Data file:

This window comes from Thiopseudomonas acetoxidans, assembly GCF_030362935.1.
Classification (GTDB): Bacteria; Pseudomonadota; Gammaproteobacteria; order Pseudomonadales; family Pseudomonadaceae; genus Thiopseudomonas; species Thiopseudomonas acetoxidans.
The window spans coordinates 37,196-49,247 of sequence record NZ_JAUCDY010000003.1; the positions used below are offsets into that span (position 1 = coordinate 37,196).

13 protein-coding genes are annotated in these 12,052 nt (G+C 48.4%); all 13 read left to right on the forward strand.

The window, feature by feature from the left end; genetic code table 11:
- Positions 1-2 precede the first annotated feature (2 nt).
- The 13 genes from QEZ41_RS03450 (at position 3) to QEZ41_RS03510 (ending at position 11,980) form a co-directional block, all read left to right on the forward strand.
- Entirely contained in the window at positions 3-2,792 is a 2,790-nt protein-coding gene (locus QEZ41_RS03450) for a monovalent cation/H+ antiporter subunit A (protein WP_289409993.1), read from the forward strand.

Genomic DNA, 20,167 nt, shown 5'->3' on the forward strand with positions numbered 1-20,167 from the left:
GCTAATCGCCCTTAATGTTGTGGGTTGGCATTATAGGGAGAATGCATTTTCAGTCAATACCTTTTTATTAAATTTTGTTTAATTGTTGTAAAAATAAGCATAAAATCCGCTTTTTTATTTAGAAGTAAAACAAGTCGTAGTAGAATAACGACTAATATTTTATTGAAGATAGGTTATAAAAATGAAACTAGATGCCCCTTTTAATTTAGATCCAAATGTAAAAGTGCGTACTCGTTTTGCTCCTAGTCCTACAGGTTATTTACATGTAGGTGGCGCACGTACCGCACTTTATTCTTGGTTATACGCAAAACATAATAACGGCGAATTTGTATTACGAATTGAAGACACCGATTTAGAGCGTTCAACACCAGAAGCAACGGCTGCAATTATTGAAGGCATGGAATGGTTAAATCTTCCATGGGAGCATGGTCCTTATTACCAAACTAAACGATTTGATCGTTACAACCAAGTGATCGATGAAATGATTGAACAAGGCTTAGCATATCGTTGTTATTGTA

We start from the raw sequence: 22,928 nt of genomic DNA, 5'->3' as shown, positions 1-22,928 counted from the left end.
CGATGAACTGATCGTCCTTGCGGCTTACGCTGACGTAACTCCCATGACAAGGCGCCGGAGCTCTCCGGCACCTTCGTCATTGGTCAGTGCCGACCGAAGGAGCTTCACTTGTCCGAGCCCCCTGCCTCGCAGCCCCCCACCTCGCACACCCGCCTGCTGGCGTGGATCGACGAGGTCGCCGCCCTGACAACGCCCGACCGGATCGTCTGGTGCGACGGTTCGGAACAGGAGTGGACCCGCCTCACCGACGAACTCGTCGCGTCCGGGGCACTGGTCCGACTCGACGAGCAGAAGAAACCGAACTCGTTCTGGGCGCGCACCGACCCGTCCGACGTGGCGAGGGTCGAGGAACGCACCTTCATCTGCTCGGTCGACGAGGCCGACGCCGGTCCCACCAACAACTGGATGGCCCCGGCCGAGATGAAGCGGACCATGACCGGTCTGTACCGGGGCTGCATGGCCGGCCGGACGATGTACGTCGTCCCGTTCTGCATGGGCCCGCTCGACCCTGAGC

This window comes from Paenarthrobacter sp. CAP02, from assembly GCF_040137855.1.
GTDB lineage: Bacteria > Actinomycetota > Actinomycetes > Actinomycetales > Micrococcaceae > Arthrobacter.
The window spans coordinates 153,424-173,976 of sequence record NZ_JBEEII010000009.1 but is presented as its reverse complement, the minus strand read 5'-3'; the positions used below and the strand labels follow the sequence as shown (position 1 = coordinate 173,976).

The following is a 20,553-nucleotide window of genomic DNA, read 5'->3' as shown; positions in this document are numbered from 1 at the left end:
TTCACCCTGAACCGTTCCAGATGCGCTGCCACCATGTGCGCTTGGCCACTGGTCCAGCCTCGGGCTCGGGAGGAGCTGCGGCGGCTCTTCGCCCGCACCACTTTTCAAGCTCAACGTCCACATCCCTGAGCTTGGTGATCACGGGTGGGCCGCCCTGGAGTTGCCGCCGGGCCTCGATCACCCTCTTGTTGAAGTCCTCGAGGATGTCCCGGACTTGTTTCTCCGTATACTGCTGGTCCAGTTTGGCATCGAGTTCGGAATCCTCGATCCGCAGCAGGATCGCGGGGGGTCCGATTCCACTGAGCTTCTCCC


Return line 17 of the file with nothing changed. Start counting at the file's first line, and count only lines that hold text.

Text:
TTCACCCTGAACCGTTCCAGATGCGCTGCCACCATGTGCGCTTGGCCACTGGTCCAGCCTCGGGCTCGGGAGGAGCTGCGGCGGCTCTTCGCCCGCACCACTTTTCAAGCTCAACGTCCACATCCCTGAGCTTGGTGATCACGGGTGGGCCGCCCTGGAGTTGCCGCCGGGCCTCGATCACCCTCTTGTTGAAGTCCTCGAGGATGTCCCGGACTTGTTTCTCCGTATACTGCTGGTCCAGTTTGGCATCGAGTTCGGAATCCTCGATCCGCAGCAGGATCGCGGGGGGTCCGATTCCACTGAGCTTCTCCC